This plenary discussion will take place between scholars that represent the disciplinary depth and regional breadth of the CHL community. They will reflect on the ways in which academic and stake-holding language and cultural communities have interacted in their own careers and will identify the tools and methods by which our work can contribute back to ‘home’ communities. This discussion will set the tone and direction for the three main ‘conversation’ clusters of this flagship.
No keynote for this conversation.
Moderator: Dr Kylie Brass (Australian Academy of the Humanities)
Dr Kylie Brass is the Policy and Research Director at the Australian Academy of the Humanities, where she currently leads a research and policy agenda focused on the future humanities workforce and national research infrastructure. The Academy provides independent expert advice to government and policymakers, undertakes research on issues of national importance, and works collaboratively with Australia’s Learned Academies and international counterparts. Kylie is co-author (with Professor Graeme Turner FAHA) of Mapping the Humanities, Arts and Social Sciences in Australia.
Prof. Assa Doron (ANU)
Prof. Assa Doron is Professor of Anthropology and South Asia in the School of Culture, History & Language, Australian National University. He has held a series of Australian Research Council grants. His main areas of interest include urban anthropology, development, environment & public health, media, and technology. Much of his fieldwork was carried out in Varanasi where he focused on the ritual economy of the river, a study that was published in the book Life on the Ganga. Assa is co-author (with Robin Jeffrey) of The Great Indian Phone Book (Harvard UP/C. Hurst, 2013) and Waste of a Nation: Garbage and Growth in India (Harvard 2018). He is currently working on questions to do with public health, environmental degradation and the crisis of antimicrobial resistance.
Dr Natasha Fijn
Dr Natasha Fijn is an ethnographic researcher and observational filmmaker based at the Australian National University’s Mongolia Institute. She is currently part of an ARC Discovery team focussing on the transfer of knowledge relating to multispecies Mongolian Medicine and One Health, while she has also been awarded an ARC Future Fellowship to explore ‘A Multispecies Anthropological Approach to Influenza’ (2022-2026). Natasha has conducted extensive field research in remote places, including the Khangai Mountains of Mongolia and Arnhem Land in northern Australia, focussing particularly on multispecies ethnography, more-than-human sociality and concepts of domestication. She was awarded a Fejos Fellowship in Ethnographic Film, by the Wenner-Gren Foundation to make a documentary ‘Two Seasons: multispecies medicine in Mongolia’ during 2017. Natasha was a Research Fellow as part of ‘Domestication in the Era of the Anthropocene’ at the Centre for Advanced Studies in Oslo in 2016. Earlier, she held a College of the Arts and Social Sciences Postdoctoral Research Fellowship at the ANU (2011-2014), which included the production of the film ‘Yolngu Homeland’ (2015). She has edited two books, was the multimedia review editor for TAPJA and has edited two themed journal issues and a special section, focussing on visual anthropology and observational filmmaking. In 2020 she edited two special issues on multispecies anthropology in the journals Inner Asia and The Australian Journal of Anthropology. Her book, ‘Living with Herds: human-animal coexistence in Mongolia’ was published by Cambridge University Press in 2011. Natasha is also currently President of Plumwood, a conservation organisation acting as stewards for the land on Plumwood Mountain in New South Wales.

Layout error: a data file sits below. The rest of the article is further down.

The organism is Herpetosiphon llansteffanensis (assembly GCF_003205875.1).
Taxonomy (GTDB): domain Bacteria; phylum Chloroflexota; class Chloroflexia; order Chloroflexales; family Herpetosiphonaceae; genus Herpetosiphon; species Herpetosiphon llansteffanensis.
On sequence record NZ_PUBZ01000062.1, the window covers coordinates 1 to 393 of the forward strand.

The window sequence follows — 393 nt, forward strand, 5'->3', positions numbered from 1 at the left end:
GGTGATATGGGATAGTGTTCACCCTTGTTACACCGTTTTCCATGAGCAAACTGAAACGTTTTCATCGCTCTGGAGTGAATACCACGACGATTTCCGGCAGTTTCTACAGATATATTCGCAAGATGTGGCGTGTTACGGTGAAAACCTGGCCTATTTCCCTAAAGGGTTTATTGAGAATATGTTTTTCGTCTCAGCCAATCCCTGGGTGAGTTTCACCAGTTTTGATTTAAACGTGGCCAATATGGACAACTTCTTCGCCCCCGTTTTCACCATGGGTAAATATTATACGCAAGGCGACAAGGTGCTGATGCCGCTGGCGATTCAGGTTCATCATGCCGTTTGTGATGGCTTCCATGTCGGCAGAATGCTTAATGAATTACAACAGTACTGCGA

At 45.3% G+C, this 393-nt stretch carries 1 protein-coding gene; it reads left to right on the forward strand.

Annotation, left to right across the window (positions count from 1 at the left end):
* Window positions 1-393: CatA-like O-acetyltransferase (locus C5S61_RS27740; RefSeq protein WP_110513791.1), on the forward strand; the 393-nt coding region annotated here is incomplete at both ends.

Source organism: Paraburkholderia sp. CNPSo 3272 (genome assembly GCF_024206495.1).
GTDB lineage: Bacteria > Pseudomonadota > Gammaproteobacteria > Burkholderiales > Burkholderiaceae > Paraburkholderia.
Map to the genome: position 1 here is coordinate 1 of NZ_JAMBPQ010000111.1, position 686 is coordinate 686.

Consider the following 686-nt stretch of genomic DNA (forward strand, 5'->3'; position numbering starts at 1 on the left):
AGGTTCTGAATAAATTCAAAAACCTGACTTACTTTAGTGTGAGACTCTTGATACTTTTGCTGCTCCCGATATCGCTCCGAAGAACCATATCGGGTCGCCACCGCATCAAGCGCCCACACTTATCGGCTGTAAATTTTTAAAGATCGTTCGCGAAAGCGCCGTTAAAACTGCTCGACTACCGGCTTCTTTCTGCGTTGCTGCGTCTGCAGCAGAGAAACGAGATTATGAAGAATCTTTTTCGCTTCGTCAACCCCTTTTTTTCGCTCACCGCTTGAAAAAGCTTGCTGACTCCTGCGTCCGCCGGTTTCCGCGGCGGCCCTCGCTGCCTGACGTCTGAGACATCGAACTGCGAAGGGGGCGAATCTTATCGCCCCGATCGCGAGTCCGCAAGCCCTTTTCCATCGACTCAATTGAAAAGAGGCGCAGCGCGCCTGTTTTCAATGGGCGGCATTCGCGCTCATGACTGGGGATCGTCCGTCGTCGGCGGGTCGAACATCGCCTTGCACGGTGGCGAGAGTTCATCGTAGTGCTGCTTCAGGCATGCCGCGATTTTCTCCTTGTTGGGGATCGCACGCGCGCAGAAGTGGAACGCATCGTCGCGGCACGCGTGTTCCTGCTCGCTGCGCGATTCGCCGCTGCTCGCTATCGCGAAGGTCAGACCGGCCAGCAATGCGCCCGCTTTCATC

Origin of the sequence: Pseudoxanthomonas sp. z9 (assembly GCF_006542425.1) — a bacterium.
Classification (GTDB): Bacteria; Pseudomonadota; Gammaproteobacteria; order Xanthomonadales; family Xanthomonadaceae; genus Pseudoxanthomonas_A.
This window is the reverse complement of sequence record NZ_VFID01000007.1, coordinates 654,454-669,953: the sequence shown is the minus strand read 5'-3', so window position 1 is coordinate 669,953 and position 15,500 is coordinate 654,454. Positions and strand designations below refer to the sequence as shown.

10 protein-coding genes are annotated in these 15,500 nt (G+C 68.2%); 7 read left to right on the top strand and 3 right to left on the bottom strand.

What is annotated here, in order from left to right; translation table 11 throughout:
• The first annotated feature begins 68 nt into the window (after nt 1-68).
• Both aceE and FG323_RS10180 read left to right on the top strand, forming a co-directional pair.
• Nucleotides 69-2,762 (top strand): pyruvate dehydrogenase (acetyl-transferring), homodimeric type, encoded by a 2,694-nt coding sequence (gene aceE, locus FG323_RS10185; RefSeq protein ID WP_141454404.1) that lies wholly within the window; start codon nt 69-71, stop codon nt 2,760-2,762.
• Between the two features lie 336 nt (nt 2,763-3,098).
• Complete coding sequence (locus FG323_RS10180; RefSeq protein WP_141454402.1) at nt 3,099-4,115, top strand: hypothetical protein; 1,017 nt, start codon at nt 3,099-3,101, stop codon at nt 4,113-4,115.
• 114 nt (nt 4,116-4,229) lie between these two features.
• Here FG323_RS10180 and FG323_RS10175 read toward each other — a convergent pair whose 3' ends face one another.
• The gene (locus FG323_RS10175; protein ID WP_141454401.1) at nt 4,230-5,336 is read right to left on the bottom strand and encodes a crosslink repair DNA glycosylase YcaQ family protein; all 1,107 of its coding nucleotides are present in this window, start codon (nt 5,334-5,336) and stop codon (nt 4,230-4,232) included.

A/Prof. Carol Hayes (ANU)
A/Prof. Carol Hayes is Associate Professor of Japanese Language and Studies in the College of Asia and the Pacific, Distinguished Educator at the Australian National University and Co-Chair of the ANU Educational Fellowship Scheme. Her areas of expertise are Japanese Language and Studies, with a focus on cultural production and language teaching methodologies and practice, particularly e-L&T and tertiary teacher educational professional development. Her recent research outcomes include “The Spiritual in the Mundane: The Poetry of the Shikoku O-Henro Pilgrimage”, Sacred Sites and Sacred Stories (Palgrave, 2021), ‘Australian Network for Teaching Advanced Japanese Project Report’ (JSAA 2021), co-investigated with Ikuko Nakane, Japan in Australia (Routledge, 2020) co-edited with David Chapman, and ‘A Two-Dimensional Introduction to Sashiko’ (Bridges, 2020) co-authored with mathematician Katherine Seaton.
A/Prof. Katerina Teaiwa (ANU)
A/Prof. Katerina Teaiwa is Associate Professor in Pacific Studies and Deputy Director – Higher Degree Research Training – in the School of Culture, History and Language, College of Asia and the Pacific, Australian National University. She is author of Consuming Ocean Island: stories of people and phosphate from Banaba (2015) and a visual artist touring her research-based installation Project Banaba internationally. Katerina is currently Vice-President of the Australian Association for Pacific Studies, Chair of the Oceania Working Party of the Australian Dictionary of Biography, Art Editor of The Contemporary Pacific: a journal of Island Affairs, and editorial board member of the Journal of the Royal Anthropological Institute and The Asia Pacific Journal of Anthropology. She is a Senior Fellow of the Higher Education Academy and has won several ANU and NSW teaching and outreach awards. In 2020 she joined Aotearoa New Zealand’s Pacific Cooperation Foundation as board member and trustee.